A Plant Importer's story

clayton3120 clayton3120 clayton3120@cablespeed.com
Sat, 23 Feb 2013 19:36:11 PST
For what it's worth, when I would go to England on plant buying
procurements, I always had the English Inspector canvass the plants I
purchased, after meticulously washing the soil from rootballs, packing in
vermiculite, and labeling.   I paid the fee requested.   With objection
from the English Inspector  , he already  knew  when the plants reached
American soil, his work would be ignored, as though his inspection would be
worthless. It was.    When I reached Seatac Airport, I declared the plants
 and they dissappeared for 4-5 days for further inspection .   No problem.
Aphis had their own criterion, and importers must adhere. I did, knowing
all the while that every  day the plants were in USDA hands, the more
likely they wouldn't survive the torture they had undergone  in preparation
to be admitted to their new environment. Luckily, I knew how to handle the
plants under such stress, and I would lose only  around 20% of what I
imported. Special permits for ,,, say,,, Dianthus and Chrysanthemums
 required on site inspections , to which I gladly complied.
After further importations, I no longer requested English inspections, as
we all knew , it was worthless .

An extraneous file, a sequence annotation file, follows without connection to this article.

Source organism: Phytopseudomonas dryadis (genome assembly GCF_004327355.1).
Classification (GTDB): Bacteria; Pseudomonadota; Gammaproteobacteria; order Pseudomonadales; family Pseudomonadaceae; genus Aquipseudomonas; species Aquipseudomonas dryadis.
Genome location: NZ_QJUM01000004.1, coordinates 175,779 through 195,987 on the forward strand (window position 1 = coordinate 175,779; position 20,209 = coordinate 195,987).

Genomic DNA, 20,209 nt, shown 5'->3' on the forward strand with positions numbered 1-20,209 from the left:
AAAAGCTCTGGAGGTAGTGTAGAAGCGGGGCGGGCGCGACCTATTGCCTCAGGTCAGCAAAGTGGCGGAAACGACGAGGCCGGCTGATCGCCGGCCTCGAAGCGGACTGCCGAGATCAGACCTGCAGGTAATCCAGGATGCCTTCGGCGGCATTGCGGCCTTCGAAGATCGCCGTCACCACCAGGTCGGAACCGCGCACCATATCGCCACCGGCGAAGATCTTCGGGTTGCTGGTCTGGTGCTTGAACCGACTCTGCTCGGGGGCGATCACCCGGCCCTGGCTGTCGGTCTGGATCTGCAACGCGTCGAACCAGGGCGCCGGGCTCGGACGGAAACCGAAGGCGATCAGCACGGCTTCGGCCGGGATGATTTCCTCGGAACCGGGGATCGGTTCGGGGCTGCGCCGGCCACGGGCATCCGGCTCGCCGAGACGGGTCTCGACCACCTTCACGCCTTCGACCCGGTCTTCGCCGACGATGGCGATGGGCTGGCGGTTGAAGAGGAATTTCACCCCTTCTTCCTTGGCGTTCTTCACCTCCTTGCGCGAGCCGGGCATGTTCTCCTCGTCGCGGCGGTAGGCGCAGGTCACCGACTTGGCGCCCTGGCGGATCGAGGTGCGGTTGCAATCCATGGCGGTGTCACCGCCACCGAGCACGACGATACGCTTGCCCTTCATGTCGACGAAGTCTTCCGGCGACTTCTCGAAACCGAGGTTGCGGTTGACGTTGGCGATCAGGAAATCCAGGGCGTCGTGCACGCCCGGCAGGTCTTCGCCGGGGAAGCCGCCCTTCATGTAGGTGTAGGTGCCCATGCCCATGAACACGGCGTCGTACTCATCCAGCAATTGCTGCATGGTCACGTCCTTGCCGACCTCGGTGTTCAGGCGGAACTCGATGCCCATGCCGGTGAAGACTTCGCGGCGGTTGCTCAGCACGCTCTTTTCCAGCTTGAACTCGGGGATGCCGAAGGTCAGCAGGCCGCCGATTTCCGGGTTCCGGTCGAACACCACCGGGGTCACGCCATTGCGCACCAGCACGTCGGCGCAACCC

What a terrible shame countries don't co-operate, as the English inspector
told me they were extremely concerned about the various problems  that
could occur  from moving plants from country to country.  At least, for
developed countries, they could agree on  what the issues /problems could
be , and help each other accordingly, as well as TRUST each other's
qualifications. Part of it is just a matter of communicating to each other.
I stopped importing.  It  became too expensive,disheartening, and
discouraging.   When one reviews a foreign plant/seed list , knowing the
nursery will not  ship to our continent, you have to accept the
limitations, and,,, pretty much sulk  at being a gardener/ plant enthusiast
 on the wrong continent.  You read , and see whats available elsewhere
 versus what we have here and it's pretty sad.    In the 21st century,
you'd think such limitations would've been overcome, but that is naive. I
can't imagine their is any plant/ bulb enthusiast here who hasn't  balked
at a list/ catalogue, knowing full well what you see read can only be a
I can't help wondering if some type of Plant Importing certification to
qualified individuals who have undergone  USDA scrutiny   would make sense
of the issue.  You know, sort of like acquiring a pesticide applicators
license.   A course, and certification leading to eased restrictions to
those qualified.
Preventing diseases  and pests  are extremely important.... but, their's
GOT to be a way.
Rick K

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